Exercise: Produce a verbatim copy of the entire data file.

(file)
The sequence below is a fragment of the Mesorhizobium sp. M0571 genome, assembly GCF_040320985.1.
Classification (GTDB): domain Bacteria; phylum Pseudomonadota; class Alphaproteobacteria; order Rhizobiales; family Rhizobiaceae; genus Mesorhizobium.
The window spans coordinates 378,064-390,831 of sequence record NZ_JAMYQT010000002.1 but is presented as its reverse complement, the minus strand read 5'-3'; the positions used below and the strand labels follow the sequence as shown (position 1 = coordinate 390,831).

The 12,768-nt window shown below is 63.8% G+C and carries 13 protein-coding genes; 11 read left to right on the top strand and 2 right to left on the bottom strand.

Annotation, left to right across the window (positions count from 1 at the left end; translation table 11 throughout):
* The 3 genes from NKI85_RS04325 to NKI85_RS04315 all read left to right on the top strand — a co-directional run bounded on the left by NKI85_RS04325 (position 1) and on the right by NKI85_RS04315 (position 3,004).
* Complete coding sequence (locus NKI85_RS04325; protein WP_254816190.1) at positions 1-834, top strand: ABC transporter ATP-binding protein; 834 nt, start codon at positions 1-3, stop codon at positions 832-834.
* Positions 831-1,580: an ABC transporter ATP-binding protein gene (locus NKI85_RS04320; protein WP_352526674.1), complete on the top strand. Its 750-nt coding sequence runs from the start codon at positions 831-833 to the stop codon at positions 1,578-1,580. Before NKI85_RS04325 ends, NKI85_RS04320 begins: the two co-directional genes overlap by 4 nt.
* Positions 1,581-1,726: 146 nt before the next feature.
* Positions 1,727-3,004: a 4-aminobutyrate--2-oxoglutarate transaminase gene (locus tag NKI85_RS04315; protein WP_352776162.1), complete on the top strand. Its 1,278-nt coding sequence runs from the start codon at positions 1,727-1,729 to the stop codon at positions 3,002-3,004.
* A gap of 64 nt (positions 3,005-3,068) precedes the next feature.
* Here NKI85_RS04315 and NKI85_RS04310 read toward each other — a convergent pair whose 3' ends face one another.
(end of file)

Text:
The sequence below is a fragment of the Mesorhizobium sp. M0571 genome, assembly GCF_040320985.1.
Classification (GTDB): domain Bacteria; phylum Pseudomonadota; class Alphaproteobacteria; order Rhizobiales; family Rhizobiaceae; genus Mesorhizobium.
The window spans coordinates 378,064-390,831 of sequence record NZ_JAMYQT010000002.1 but is presented as its reverse complement, the minus strand read 5'-3'; the positions used below and the strand labels follow the sequence as shown (position 1 = coordinate 390,831).

The 12,768-nt window shown below is 63.8% G+C and carries 13 protein-coding genes; 11 read left to right on the top strand and 2 right to left on the bottom strand.

Annotation, left to right across the window (positions count from 1 at the left end; translation table 11 throughout):
* The 3 genes from NKI85_RS04325 to NKI85_RS04315 all read left to right on the top strand — a co-directional run bounded on the left by NKI85_RS04325 (position 1) and on the right by NKI85_RS04315 (position 3,004).
* Complete coding sequence (locus NKI85_RS04325; protein WP_254816190.1) at positions 1-834, top strand: ABC transporter ATP-binding protein; 834 nt, start codon at positions 1-3, stop codon at positions 832-834.
* Positions 831-1,580: an ABC transporter ATP-binding protein gene (locus NKI85_RS04320; protein WP_352526674.1), complete on the top strand. Its 750-nt coding sequence runs from the start codon at positions 831-833 to the stop codon at positions 1,578-1,580. Before NKI85_RS04325 ends, NKI85_RS04320 begins: the two co-directional genes overlap by 4 nt.
* Positions 1,581-1,726: 146 nt before the next feature.
* Positions 1,727-3,004: a 4-aminobutyrate--2-oxoglutarate transaminase gene (locus tag NKI85_RS04315; protein WP_352776162.1), complete on the top strand. Its 1,278-nt coding sequence runs from the start codon at positions 1,727-1,729 to the stop codon at positions 3,002-3,004.
* A gap of 64 nt (positions 3,005-3,068) precedes the next feature.
* Here NKI85_RS04315 and NKI85_RS04310 read toward each other — a convergent pair whose 3' ends face one another.